Chief executives of large charities may be pre-occupied with questions of how to maintain contracts and fundraising growth in a post-Olive Cooke world but, as austerity bites, small charity chief executives have seen income from local and central government halve, but demand rise and gets more complex.

Whereas the chief executives of larger organisations are well paid and are supported by a suite of directors, leaders of small charities need to be involved in all the roles and multi-task in ways that would challenge Ganesh. And the pay is poor.

It is surprising anyone does it.

And yet most of the small charity leaders I meet are unfailingly enthusiastic, dedicated and upbeat:

There are the innovators with ambition such as Suzanne Knipe at Norton Hall Children and Family Centre, working in Birmingham to revamp an old community centre and regenerate a run-down park. Or Matt Bell at Exeter Community Initiatives whose core work with homeless people has spawned community spin-offs.

There are the strategists driving cross-sector collaborations such as Carole Dixon at the Education Futures Trust in Hastings, who is engaging local leaders to support young people and persuading cash-strapped schools to fund it. Or Monica Stark atLeicestershire Cares, who is engaging local business to employ the previously unemployable.

We have passionate advocates with an inner fervour that wouldn’t look out of place in religious orders, such as Joanna Kennedy, an ex-commercial lawyer who is chief executive at Zacchaeus 2000, which is fighting poverty cheek by jowl with prosperity in West London. Or Becky Rogerson at My Sister’s Place, providing one-stop domestic abuse services across Middlesbrough.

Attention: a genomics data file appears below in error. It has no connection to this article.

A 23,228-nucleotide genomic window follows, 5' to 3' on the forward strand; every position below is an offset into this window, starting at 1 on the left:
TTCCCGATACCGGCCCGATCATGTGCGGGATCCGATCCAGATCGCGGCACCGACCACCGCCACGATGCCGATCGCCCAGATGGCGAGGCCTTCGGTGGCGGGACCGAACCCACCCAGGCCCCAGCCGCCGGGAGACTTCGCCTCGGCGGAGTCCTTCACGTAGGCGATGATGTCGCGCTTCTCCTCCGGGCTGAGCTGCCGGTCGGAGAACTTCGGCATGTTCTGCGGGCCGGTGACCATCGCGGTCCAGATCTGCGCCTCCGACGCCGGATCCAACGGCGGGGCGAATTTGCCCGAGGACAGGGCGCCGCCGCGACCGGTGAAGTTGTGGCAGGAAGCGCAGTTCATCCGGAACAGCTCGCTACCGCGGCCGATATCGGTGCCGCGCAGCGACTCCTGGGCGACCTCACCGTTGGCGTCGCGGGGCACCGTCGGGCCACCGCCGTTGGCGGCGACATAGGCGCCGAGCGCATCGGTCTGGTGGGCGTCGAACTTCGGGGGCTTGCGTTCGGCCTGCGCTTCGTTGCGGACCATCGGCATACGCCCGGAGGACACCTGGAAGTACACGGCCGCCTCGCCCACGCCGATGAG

Then there are the entrepreneurial phoenixes who see opportunities where many would see obstacles. These include Kim Shutler-Jones of the mental health charity The Cellar Trust near Bradford, which is helping to fund its services through its café, conference facilities and wood workshop. Or Tracy Freeman, who is tackling homelessness at First Stop Darlington through the creation of a bike shop.

These are remarkable people in anyone’s book – and they do all this without the caché or benefits associated with running high-profile national organisations.

Most have rich life experience and many have been there for years. Often they’re first-time chief executives stepping up from the frontline, or were the founders, making them instinctive rather than learned in how they lead.

The determination and sheer bloody mindedness that drives them to do these tough roles may not always make them easy to deal with, but it does mean they are prepared to move heaven and earth to make a difference for the people who come through their doors.

You won’t see many of them at sector shindigs in Whitehall or Westminster, but lots of them exist. We fund nearly 1,000 of their organisations but you could multiple that by 46 if we covered all charities with incomes of between £25,000 to £1m a year.

They, and what they do, are what we should be most proud of as a sector.

These great leaders I meet have traits other sectors would give their eye teeth for: a commitment to cause over contract; an inner-reward system geared to sustainable results over short-term fixes; and a proximity to customers that public and private organisations can’t get close to, even with complicated user-engagement mechanisms and expensive focus groups.

It is no coincidence that most of the people I’ve referred to are women – as are the majority who lead the 97 per cent of charities with incomes of under £1m a year. So while public and private sectors endlessly set unmet targets for diversity, those leading our small and medium-sized charities are striding ahead.

Read into this what you will, but it is something else we should shout about as a sector if only we stopped looking over other shoulders and started to look over our own.

Has the behaviour of large charities damaged the whole sector?